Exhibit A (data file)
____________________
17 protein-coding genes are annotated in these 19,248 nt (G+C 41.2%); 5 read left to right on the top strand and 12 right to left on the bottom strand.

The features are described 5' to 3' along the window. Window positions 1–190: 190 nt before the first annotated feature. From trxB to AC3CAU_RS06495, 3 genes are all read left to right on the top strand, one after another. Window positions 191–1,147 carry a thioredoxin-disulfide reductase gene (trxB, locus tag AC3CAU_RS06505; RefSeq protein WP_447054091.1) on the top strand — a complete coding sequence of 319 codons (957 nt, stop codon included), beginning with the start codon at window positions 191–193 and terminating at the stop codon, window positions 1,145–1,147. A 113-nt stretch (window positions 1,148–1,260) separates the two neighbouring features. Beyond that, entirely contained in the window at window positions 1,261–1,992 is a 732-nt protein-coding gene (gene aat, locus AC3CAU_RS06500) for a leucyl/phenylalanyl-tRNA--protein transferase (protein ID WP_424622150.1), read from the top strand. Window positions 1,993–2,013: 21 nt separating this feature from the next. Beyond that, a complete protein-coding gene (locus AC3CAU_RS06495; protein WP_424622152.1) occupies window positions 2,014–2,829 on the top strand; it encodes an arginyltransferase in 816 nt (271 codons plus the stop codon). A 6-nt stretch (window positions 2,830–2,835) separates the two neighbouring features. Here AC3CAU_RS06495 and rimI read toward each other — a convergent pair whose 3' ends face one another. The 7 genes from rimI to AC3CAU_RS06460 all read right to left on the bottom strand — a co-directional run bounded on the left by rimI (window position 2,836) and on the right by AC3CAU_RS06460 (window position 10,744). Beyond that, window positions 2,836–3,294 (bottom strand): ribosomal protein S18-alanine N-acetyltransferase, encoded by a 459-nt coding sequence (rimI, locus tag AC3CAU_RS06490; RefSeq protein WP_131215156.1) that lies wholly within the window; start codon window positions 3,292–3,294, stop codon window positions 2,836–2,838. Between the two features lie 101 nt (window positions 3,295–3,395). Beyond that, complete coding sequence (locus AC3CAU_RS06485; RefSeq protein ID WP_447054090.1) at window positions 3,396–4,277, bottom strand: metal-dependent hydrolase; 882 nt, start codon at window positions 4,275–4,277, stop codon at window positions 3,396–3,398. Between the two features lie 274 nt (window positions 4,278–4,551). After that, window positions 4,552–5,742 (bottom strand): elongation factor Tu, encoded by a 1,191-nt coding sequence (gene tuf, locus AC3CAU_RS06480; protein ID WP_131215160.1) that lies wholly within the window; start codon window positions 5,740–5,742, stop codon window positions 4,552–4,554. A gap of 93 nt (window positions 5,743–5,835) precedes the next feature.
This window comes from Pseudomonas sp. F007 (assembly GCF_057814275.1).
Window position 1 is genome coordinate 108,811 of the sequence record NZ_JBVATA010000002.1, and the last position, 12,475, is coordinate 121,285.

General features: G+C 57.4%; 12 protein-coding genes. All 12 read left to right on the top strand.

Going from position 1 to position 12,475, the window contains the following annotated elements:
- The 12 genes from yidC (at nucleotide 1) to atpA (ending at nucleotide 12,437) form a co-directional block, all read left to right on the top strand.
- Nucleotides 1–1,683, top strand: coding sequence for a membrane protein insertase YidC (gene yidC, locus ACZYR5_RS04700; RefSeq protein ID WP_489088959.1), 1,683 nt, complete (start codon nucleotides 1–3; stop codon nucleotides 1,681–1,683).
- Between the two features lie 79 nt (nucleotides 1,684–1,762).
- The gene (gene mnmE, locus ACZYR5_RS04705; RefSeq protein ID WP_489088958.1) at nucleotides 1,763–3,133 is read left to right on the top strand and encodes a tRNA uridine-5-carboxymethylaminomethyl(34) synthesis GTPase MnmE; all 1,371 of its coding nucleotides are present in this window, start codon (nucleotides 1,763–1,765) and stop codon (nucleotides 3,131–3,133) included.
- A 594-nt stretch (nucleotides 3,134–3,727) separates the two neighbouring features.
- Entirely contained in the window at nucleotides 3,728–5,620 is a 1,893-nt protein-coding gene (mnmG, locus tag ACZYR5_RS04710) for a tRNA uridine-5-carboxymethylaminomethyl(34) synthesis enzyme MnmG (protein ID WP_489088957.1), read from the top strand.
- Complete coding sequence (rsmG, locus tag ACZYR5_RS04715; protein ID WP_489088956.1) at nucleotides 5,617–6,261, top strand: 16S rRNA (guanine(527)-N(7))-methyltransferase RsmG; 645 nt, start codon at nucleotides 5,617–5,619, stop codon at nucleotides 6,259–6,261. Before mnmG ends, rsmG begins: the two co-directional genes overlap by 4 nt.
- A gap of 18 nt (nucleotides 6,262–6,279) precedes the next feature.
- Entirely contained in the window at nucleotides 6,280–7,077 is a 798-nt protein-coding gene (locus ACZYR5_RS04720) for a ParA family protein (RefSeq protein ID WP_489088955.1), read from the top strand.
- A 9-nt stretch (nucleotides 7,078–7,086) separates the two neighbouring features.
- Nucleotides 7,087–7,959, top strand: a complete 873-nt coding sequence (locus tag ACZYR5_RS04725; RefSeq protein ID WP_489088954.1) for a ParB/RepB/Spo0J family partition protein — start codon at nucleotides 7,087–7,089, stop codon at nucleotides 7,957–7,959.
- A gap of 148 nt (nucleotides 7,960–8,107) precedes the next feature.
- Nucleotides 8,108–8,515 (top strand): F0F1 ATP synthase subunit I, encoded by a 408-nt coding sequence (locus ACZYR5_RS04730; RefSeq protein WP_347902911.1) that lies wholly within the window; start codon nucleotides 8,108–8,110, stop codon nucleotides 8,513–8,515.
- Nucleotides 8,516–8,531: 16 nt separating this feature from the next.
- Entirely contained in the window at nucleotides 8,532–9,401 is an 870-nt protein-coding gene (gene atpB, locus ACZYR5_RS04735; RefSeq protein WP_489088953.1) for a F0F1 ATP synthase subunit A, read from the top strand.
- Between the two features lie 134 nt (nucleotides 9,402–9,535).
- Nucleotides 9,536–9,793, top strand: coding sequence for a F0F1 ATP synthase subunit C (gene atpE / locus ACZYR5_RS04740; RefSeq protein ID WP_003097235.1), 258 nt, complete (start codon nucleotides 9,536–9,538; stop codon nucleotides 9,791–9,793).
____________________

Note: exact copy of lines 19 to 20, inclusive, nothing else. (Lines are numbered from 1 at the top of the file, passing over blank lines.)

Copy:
- Nucleotides 8,108–8,515 (top strand): F0F1 ATP synthase subunit I, encoded by a 408-nt coding sequence (locus ACZYR5_RS04730; RefSeq protein WP_347902911.1) that lies wholly within the window; start codon nucleotides 8,108–8,110, stop codon nucleotides 8,513–8,515.
- Nucleotides 8,516–8,531: 16 nt separating this feature from the next.